The Tennessee warbler is an example of a canopy species, on the other hand, which will not want to spend a lot of time foraging down in the buckthorn, though they might want to have it handy for resting and as a refuge from predators.

When I look at the two years’ data, sorting out brush from non-brush birds, the most curious observation is that hardly any brush-loving birds stopped by Mayslake this year. Only two birds out of the total sample of 30 were of brush species. Last year, 38 of 166 were brush birds. Looking at 2011, then, both brush and non-brush birds preferred the buckthorn woodland early in the season, though the preference was stronger for the brush species. Late last year, after the oaks were leafing out, non-brush species preferred oaks while the brush birds did not show a strong preference for either woodland type.

All of these data, coming as they do from one site over a short period of time, amount to a pilot study at best. Nevertheless, they support the notion that the apparent preference of migrant songbirds for woodlands dominated by invasive shrubs is an illusion. Birds avoid the buckthorn and prefer restored native woodlands when the latter are in leaf, capable of providing both food and essential shelter.

Birds, Buckthorn and Oaks

by Carl Strang

Now that the early part of the migration season is past, I can do a preliminary test of the Birds-Buckthorn-Oaks hypothesis. The idea is that migrating birds seem to prefer buckthorn infested woodlands early in the migration season because the buckthorn understory provides shelter unavailable in restored, oak-dominated woodlands because usually the oaks have not yet leafed out to provide food and shelter. Data from last year supported this idea, because late-season migrants showed a shift from the buckthorns to the newly leafing oaks. This year a further, better test was made possible by the warm early season stimulating oaks to break buds early, so that they were well in leaf for the early part of the migration season. So, what did the data show? I compiled the numbers of neotropical migrants that don’t nest on Mayslake Forest Preserve that I counted prior to May 19 (when oaks began leafing last year), comparing last year’s counts to this year’s. The results were stark: I counted only 5 of those birds in the buckthorn woodland, compared to 22 in the restored savannas (compared to 80 and 34, respectively, last year. Numbers were low this year, in part because my back strain limited my outings, but also a lot of migrants seemed to be bypassing Mayslake).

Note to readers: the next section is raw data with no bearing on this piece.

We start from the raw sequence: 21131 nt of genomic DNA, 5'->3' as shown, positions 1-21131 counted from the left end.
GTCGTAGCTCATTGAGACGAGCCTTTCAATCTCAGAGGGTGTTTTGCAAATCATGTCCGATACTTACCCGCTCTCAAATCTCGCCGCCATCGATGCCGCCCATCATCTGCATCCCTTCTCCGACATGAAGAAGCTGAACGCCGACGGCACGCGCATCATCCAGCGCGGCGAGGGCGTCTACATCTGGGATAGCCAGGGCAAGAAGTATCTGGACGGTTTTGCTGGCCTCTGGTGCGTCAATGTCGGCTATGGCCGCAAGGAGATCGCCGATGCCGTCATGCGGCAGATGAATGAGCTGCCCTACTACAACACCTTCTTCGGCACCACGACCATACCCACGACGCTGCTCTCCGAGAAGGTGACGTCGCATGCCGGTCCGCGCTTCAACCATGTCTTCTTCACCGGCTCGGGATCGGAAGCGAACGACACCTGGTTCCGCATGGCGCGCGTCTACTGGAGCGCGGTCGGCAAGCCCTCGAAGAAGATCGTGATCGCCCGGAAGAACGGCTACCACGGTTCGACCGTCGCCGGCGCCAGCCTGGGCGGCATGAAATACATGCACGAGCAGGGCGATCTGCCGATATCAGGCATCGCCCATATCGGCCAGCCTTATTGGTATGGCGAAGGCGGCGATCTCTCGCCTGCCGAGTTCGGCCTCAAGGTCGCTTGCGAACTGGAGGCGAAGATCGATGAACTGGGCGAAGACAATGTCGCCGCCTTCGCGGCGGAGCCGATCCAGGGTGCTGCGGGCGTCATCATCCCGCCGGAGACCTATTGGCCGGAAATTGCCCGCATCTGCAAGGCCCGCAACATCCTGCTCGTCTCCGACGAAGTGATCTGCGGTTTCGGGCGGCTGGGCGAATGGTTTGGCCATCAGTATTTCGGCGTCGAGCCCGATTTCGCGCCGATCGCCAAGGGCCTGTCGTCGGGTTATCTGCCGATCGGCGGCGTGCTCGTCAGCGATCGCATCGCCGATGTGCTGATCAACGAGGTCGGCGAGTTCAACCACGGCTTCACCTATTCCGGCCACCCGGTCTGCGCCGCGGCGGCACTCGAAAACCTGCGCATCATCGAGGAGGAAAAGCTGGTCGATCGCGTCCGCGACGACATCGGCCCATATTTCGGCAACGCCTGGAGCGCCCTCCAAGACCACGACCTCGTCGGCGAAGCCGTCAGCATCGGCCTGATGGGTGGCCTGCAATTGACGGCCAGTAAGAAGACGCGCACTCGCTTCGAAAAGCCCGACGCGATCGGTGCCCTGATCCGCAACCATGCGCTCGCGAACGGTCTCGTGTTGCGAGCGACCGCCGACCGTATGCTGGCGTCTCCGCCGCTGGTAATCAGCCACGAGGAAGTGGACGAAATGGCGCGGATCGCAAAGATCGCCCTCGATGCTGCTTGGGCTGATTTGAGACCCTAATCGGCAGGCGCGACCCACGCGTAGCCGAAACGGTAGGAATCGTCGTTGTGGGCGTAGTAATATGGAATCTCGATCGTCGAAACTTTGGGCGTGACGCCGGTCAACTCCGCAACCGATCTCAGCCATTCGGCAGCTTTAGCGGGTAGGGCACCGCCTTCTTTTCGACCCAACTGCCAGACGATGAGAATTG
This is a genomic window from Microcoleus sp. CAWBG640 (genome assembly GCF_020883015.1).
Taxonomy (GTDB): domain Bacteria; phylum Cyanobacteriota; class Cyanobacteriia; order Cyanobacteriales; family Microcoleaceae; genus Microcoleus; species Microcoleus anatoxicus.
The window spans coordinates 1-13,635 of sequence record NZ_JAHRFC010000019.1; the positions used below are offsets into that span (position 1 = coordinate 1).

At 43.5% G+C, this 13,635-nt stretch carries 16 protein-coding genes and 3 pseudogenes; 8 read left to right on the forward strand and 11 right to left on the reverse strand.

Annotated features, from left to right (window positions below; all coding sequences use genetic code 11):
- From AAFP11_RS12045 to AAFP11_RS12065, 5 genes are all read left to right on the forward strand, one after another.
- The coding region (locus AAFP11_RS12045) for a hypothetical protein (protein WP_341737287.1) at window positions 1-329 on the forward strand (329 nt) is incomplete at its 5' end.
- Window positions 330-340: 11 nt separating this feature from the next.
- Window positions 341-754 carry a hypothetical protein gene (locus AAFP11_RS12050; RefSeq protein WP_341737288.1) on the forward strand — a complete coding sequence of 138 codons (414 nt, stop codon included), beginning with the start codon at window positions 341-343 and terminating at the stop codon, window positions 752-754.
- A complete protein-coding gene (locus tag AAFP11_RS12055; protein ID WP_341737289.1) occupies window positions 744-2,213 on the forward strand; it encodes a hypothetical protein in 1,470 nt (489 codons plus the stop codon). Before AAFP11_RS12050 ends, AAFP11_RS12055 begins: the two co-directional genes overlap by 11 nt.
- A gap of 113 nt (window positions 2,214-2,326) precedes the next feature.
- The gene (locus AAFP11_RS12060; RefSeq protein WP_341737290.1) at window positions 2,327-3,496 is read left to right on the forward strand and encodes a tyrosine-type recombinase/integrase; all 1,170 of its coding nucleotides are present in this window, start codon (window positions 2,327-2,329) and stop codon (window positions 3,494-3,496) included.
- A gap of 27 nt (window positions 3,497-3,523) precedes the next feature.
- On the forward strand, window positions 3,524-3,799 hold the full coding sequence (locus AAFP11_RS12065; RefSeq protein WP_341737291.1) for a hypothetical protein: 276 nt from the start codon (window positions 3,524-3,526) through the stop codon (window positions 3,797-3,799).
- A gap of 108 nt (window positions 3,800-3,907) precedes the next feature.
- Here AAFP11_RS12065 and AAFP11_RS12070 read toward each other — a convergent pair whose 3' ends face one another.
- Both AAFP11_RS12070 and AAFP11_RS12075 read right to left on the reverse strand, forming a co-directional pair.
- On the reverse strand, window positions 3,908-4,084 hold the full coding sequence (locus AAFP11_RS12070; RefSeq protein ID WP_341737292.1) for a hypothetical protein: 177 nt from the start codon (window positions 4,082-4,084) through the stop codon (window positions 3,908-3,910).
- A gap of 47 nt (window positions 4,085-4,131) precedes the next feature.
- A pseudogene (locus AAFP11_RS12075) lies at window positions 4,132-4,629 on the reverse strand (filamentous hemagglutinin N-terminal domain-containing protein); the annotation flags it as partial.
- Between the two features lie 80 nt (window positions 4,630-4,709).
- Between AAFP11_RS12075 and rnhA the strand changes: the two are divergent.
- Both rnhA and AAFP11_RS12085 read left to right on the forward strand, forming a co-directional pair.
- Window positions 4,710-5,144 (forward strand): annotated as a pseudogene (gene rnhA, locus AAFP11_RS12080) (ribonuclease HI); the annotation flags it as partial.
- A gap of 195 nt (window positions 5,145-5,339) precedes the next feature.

Things are moving along. This olive-sided flycatcher, a late season migrant, stopped by Mayslake on May 14, earlier than usual.

Using last year’s proportions to calculate expected values if there had been no difference between years, the values would have been 18.9 in the buckthorn-dominated woodland, 8.1 in the savanna. It should come as no surprise that the resulting chi-squared test statistic showed a highly significant difference (34.07, even with only 1 degree of freedom, is far above the threshold). With the migration progressing so rapidly, I don’t know if there will be enough observations in the late season to consider separately, but if so there will be an additional post. Either way, I am satisfied that the data support my point.

Another Year’s Squirrel Data

by Carl Strang

At the end of March I completed my third year of collecting data on habitat preferences of fox and gray squirrels at Mayslake Forest Preserve. The basic question is whether the usual preference of fox squirrels for savanna habitat and gray squirrels for forest will hold in an area where the savanna is high quality and the forest is low quality.

Fox squirrel